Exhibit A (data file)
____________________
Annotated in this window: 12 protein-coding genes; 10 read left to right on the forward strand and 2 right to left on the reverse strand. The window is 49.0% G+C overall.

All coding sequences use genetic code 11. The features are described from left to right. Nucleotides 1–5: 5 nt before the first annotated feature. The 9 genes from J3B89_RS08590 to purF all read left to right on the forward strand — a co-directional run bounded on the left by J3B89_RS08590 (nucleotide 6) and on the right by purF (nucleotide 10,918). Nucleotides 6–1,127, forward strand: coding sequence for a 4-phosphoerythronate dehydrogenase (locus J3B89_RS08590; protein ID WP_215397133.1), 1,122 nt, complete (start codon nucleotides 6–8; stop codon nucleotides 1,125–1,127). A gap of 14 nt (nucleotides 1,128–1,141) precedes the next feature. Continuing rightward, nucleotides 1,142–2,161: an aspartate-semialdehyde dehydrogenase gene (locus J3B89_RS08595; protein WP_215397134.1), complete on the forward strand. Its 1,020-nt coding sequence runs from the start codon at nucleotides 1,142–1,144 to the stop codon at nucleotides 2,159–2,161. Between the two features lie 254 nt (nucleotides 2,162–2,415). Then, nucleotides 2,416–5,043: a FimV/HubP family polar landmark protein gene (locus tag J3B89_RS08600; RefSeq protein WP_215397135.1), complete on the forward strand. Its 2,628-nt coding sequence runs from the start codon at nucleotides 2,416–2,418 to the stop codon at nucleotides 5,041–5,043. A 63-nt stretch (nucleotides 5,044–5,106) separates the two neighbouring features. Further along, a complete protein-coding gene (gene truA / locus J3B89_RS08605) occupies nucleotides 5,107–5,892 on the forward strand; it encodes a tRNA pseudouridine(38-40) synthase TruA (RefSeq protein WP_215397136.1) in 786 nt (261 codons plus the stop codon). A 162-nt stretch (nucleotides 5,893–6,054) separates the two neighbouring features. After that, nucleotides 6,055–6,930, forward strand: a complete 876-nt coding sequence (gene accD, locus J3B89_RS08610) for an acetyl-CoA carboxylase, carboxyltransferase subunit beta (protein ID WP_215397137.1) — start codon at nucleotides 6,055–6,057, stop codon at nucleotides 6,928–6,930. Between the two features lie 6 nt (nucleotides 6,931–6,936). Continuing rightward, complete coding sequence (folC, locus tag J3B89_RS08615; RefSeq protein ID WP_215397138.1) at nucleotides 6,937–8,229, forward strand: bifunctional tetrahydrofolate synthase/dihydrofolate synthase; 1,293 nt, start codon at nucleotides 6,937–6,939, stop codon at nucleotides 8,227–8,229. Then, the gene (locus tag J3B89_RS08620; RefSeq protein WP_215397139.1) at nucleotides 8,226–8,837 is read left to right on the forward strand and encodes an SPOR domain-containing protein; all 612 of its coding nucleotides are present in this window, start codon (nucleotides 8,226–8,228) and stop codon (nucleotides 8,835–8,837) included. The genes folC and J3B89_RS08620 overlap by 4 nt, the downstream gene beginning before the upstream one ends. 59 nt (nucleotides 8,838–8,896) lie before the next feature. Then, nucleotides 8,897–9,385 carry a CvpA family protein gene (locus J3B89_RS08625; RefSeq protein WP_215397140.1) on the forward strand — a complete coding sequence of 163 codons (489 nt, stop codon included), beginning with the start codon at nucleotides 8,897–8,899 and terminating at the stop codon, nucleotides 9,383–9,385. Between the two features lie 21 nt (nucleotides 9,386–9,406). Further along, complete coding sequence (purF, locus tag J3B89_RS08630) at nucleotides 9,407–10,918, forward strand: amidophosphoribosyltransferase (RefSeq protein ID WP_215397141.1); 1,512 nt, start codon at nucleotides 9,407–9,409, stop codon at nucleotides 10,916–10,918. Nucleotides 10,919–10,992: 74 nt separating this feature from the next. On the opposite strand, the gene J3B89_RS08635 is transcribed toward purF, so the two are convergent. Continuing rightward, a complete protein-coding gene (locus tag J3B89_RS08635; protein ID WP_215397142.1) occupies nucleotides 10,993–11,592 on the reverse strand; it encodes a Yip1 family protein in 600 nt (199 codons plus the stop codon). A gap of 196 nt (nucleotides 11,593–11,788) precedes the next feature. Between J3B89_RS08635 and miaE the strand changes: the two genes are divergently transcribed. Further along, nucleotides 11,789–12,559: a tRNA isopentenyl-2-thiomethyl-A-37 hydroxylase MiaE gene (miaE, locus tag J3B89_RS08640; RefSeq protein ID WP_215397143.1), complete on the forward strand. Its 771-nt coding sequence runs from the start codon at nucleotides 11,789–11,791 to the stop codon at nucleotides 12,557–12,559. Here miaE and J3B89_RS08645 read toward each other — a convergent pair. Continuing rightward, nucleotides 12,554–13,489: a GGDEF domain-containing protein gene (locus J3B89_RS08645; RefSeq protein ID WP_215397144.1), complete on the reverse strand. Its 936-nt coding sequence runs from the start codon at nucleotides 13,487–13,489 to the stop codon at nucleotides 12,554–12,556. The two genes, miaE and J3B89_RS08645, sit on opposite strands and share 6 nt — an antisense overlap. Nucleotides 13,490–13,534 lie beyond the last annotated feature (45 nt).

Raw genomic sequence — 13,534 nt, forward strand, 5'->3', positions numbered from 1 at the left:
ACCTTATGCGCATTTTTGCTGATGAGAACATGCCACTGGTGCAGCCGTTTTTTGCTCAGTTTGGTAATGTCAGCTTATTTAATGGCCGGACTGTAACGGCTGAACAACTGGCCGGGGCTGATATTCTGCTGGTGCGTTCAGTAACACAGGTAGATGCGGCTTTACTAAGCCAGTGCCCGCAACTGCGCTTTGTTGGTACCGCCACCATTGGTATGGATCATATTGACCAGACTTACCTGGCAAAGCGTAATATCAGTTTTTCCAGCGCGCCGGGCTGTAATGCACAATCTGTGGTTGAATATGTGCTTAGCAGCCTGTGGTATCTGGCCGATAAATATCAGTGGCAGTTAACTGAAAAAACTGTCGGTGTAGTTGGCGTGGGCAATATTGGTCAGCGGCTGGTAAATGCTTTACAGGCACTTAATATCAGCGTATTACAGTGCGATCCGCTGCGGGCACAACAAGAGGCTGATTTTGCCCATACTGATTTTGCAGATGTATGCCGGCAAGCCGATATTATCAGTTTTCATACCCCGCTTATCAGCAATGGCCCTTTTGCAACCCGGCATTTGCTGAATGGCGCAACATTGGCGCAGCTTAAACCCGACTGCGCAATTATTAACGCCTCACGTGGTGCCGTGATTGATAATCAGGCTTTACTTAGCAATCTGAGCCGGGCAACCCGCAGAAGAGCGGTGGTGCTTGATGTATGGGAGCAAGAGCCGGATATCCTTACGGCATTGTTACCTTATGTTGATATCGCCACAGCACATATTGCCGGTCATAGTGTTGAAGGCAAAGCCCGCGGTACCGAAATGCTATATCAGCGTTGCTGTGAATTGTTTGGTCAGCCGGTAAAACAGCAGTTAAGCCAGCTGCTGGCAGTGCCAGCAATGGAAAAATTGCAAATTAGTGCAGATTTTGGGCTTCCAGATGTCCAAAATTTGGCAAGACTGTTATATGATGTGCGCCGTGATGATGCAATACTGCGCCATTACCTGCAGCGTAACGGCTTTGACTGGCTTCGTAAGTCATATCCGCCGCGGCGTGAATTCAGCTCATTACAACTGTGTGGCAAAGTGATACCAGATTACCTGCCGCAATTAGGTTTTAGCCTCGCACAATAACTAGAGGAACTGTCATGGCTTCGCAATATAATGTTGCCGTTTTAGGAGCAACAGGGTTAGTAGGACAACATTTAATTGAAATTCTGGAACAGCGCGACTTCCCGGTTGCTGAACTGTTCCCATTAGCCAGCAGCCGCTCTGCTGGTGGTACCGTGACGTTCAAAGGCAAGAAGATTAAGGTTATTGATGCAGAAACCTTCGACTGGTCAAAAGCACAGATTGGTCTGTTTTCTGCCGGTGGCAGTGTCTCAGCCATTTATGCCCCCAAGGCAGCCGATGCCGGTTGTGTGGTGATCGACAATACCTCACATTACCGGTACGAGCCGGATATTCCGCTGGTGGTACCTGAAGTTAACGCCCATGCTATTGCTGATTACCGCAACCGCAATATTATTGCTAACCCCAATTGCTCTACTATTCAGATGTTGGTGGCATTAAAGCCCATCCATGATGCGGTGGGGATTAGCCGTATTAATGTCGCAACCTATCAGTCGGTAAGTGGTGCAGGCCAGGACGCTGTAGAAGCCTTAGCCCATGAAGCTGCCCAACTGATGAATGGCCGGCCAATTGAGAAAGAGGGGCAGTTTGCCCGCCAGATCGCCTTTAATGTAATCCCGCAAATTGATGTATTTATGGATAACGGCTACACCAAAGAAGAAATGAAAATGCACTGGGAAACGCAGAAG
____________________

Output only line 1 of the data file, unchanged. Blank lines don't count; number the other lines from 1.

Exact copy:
Annotated in this window: 12 protein-coding genes; 10 read left to right on the forward strand and 2 right to left on the reverse strand. The window is 49.0% G+C overall.